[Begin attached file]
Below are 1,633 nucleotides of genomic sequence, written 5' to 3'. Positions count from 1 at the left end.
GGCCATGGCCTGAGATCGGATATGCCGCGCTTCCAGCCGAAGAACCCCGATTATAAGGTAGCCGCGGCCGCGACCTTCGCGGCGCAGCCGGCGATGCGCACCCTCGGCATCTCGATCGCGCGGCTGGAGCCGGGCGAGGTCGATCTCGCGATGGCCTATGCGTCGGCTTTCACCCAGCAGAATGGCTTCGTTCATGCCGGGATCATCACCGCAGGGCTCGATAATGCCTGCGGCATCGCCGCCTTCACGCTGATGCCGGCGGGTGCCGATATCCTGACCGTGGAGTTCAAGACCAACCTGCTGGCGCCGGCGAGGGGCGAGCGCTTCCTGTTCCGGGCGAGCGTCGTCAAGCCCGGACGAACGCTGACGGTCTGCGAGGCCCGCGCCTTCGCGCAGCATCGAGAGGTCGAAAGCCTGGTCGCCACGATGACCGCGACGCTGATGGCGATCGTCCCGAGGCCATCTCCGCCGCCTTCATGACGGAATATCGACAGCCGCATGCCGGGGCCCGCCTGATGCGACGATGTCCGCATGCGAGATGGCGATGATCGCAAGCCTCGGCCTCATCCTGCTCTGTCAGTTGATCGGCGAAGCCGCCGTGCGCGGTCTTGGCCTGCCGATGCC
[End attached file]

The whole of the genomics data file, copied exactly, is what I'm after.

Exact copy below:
Below are 1,633 nucleotides of genomic sequence, written 5' to 3'. Positions count from 1 at the left end.
GGCCATGGCCTGAGATCGGATATGCCGCGCTTCCAGCCGAAGAACCCCGATTATAAGGTAGCCGCGGCCGCGACCTTCGCGGCGCAGCCGGCGATGCGCACCCTCGGCATCTCGATCGCGCGGCTGGAGCCGGGCGAGGTCGATCTCGCGATGGCCTATGCGTCGGCTTTCACCCAGCAGAATGGCTTCGTTCATGCCGGGATCATCACCGCAGGGCTCGATAATGCCTGCGGCATCGCCGCCTTCACGCTGATGCCGGCGGGTGCCGATATCCTGACCGTGGAGTTCAAGACCAACCTGCTGGCGCCGGCGAGGGGCGAGCGCTTCCTGTTCCGGGCGAGCGTCGTCAAGCCCGGACGAACGCTGACGGTCTGCGAGGCCCGCGCCTTCGCGCAGCATCGAGAGGTCGAAAGCCTGGTCGCCACGATGACCGCGACGCTGATGGCGATCGTCCCGAGGCCATCTCCGCCGCCTTCATGACGGAATATCGACAGCCGCATGCCGGGGCCCGCCTGATGCGACGATGTCCGCATGCGAGATGGCGATGATCGCAAGCCTCGGCCTCATCCTGCTCTGTCAGTTGATCGGCGAAGCCGCCGTGCGCGGTCTTGGCCTGCCGATGCC